The Conversation I’ve Been Dreading: Ijeoma Oluo Talks About Race with Her Mom

The Conversation I’ve Been Dreading: Ijeoma Oluo Talks About Race with Her Mom

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Ijeoma Oluo

‘At this point I’m regretting the invention of the telephone.’

From So You Want To Talk About Race by Ijeoma Oluo.

When my white mother gave birth to me, and later my brother, in Denton, Texas, she became the subject of a lot of racial commentary in her conservative southern community. But surprisingly, my mother and I had our first really substantive conversation about race late in my life, when I was 34 years old. I was well into my career in writing about culture and social justice and my opinions and identity around race were pretty well documented by then. But the truth is, like many families, our conversations growing up mostly revolved around homework, TV shows, and chores.

While I was growing up, my mother had given the obligatory speeches that all parents of black children must give: don’t challenge cops, don’t be surprised if you are followed at stores, some people will be mean to you because of your beautiful brown skin, no you can’t have the same hairstyle as your friends because your hair doesn’t do that. But those conversations were one-offs that ceased to be necessary once we were old enough to see the reality of race for ourselves.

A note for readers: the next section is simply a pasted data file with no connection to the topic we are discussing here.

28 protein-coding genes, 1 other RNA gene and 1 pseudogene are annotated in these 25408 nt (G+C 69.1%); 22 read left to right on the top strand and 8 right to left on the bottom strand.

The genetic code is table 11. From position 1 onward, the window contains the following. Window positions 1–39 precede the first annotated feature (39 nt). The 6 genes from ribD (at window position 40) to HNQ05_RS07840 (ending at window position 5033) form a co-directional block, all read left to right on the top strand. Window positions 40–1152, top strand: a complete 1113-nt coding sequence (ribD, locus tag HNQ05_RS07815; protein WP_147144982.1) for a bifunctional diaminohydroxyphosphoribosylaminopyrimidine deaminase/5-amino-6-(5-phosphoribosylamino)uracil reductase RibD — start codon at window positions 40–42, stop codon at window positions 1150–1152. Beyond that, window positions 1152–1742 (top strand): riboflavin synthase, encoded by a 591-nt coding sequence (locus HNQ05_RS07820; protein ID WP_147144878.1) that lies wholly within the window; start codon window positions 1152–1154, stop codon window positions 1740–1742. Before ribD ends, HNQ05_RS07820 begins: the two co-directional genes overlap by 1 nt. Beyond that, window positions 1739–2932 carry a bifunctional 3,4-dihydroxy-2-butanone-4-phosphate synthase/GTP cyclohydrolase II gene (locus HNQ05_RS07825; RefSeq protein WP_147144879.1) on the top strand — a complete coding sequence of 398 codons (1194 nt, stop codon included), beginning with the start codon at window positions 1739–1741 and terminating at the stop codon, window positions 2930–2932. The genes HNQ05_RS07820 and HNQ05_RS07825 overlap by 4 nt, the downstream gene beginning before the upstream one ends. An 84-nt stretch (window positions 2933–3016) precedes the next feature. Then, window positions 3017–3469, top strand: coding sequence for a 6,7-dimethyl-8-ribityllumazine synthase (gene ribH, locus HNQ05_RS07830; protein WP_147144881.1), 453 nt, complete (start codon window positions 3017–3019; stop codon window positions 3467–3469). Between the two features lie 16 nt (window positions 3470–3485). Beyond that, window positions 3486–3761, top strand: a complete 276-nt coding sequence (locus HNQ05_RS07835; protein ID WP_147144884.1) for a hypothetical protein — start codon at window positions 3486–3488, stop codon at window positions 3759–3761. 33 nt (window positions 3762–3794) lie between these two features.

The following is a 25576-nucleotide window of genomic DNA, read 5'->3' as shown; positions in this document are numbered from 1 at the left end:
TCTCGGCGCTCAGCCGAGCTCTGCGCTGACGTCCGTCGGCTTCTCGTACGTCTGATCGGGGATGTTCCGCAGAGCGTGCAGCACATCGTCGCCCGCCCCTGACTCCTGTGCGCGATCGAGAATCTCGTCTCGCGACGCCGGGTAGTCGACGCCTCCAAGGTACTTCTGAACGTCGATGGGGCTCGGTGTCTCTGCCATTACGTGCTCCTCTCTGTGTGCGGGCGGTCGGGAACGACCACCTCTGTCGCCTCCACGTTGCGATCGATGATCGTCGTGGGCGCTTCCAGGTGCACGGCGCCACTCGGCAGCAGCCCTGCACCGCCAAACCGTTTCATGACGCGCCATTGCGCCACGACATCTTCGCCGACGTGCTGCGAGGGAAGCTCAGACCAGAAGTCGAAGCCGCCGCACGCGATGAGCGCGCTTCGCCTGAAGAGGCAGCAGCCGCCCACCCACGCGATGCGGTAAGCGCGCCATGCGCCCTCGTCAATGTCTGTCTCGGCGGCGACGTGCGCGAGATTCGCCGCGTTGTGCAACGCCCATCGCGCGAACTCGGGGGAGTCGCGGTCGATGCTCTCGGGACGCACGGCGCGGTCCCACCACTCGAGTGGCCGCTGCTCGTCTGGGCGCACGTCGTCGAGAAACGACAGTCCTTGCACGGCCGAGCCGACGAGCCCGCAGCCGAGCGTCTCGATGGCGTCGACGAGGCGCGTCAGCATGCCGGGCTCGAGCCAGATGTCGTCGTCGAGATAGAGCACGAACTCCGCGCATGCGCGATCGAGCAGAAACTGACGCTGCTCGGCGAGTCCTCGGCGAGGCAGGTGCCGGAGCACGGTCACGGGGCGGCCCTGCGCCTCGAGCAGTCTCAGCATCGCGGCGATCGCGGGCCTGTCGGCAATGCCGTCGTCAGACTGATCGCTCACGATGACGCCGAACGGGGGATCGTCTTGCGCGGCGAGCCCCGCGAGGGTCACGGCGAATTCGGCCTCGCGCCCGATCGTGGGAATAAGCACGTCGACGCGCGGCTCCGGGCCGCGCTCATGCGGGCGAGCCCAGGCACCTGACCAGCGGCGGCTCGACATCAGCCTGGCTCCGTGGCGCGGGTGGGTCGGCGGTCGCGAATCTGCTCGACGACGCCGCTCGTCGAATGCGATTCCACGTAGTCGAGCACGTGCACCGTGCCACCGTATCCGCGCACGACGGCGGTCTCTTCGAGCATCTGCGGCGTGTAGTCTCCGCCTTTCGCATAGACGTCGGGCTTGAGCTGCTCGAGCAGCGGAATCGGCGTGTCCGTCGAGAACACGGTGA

Having a white mother, my siblings and I likely had even fewer conversations about race than black children raised by black parents, because there was a lot about our lives that our mother’s whiteness made it hard for her to see. My mother loved our blackness as much as was possible for any nonblack person to do, she loved our brown skin, our kinky hair, our full lips, our culture, and our history. She thought we were beauty incarnate…

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